Crossmatch

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Also known as: Compatibility testing; XM
Formal name: Crossmatch

At a Glance

Why Get Tested?

To enable the transfusion laboratory to select and issue the most appropriate and compatible blood for a transfusion.

When to Get Tested?

If your doctor indicates that transfusion with blood or blood components may be required as part of your medical treatment.

Sample Required?

A blood sample drawn from a vein in the arm.

Frequency of testing?
These tests will be performed prior to receiving a blood transfusion. Where medical treatment requires ongoing transfusions over a period of time the crossmatch will be repeated every 72 hours in order to reduce the possibility of a transfusion reaction.

The Test Sample

What is being tested?

A crossmatch is a group of tests undertaken before a person requires a blood transfusion. The transfusion laboratory completes a group and screen to establish the person's blood group and identify any possible red cell antibodies that may be present in their blood. Once completed, the transfusion laboratory then matches these results to compatible donor blood that can be safely transfused to the person.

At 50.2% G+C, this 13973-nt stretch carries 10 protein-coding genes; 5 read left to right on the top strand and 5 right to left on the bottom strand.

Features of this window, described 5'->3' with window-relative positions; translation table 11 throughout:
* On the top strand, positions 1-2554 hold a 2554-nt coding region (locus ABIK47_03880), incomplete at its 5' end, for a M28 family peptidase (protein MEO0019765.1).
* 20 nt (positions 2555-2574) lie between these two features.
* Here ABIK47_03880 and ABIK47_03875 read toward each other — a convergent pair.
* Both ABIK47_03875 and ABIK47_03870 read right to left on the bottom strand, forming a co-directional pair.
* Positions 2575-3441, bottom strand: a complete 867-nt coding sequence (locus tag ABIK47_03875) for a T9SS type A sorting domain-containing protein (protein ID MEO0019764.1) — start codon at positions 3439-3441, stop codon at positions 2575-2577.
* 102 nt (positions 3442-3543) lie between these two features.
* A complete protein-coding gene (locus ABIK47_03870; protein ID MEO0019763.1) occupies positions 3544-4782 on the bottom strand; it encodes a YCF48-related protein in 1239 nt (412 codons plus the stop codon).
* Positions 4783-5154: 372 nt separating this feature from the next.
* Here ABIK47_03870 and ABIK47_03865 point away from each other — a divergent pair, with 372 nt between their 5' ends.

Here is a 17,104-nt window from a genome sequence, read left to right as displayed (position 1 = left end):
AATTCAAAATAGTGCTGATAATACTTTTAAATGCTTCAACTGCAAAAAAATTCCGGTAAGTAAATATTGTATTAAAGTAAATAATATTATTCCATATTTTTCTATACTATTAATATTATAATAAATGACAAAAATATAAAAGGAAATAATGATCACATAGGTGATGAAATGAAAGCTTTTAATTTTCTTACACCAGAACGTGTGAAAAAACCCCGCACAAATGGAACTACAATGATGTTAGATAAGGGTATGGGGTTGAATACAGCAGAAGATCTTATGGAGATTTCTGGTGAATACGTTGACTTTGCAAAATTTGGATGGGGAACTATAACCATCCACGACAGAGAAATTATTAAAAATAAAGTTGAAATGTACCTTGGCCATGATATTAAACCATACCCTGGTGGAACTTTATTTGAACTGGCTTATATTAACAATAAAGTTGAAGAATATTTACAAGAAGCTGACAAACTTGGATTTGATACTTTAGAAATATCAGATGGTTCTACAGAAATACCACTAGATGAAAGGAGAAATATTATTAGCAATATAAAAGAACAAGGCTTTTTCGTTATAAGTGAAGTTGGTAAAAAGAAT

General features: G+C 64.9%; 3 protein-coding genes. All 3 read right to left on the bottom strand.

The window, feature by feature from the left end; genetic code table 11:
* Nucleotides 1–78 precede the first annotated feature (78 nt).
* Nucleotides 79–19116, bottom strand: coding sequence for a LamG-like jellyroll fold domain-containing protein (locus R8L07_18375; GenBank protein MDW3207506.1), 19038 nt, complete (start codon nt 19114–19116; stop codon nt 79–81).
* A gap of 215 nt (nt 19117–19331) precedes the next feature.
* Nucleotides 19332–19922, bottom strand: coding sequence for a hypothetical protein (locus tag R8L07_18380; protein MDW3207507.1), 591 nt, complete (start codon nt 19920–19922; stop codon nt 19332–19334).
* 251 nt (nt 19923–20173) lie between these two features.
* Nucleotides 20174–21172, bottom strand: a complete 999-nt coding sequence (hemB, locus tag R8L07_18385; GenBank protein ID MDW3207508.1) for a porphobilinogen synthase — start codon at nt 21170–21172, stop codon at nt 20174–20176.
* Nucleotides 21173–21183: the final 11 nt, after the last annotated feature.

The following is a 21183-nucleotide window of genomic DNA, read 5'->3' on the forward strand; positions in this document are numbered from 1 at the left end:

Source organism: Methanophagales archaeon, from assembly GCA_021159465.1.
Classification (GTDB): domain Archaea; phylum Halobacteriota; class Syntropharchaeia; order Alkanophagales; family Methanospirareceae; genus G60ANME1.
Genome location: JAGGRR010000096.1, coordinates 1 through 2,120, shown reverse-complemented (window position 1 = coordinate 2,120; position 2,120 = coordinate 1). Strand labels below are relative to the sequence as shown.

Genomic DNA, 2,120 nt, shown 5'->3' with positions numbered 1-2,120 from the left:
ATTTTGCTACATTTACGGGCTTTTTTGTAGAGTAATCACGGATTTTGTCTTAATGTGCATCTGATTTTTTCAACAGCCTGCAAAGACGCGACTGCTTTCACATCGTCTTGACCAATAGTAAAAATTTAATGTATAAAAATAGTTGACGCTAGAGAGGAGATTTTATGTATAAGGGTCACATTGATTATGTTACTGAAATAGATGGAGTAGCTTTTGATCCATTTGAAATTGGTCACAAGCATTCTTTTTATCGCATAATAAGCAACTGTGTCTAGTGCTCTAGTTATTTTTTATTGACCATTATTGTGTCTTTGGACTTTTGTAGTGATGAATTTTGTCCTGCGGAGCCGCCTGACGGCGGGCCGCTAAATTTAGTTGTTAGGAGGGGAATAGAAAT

Red blood cells have chemical structures (most commonly proteins or carbohydrates) on the outside surface of a red blood cell. These chemical structures usually have a defined function such as determining the shape of the cell or the transport of chemicals into, or out of, the red blood cell. In addition, they determine a person's blood group.

There are over 200 different blood groups known. The most important blood groups are the ABO and the RhD blood groups. However other blood groups can also become important. There are inherited blood group differences between people. When a person is exposed to blood groups that are different to their own the immune system may respond by producing a blood group antibody. This is very similar to the way we produce antibodies against germs (bacteria and viruses). The transfusion laboratory performs an antibody screen to detect and identify any blood group antibodies as these can cause transfusion reactions or haemolytic disease of the newborn (HDN).

If a transfusion is required it is important that the transfusion laboratory provides compatible blood. The blood selected for transfusion will usually lack the blood group that the person has an antibody against. A crossmatch is a final test that is performed to reduce the likelihood of a transfusion reaction. This test may be performed using laboratory tests or may be undertaken by a computer program (computer crossmatch) using results obtained from blood groups and antibody screens.

Further information on blood groups, antibody screens, crossmatching and how the tests are performed can be found in Inside the lab: Blood typing.

How is the sample collected for testing?

The crossmatch is performed on a blood sample taken by a needle placed in a vein in the arm.

The Test

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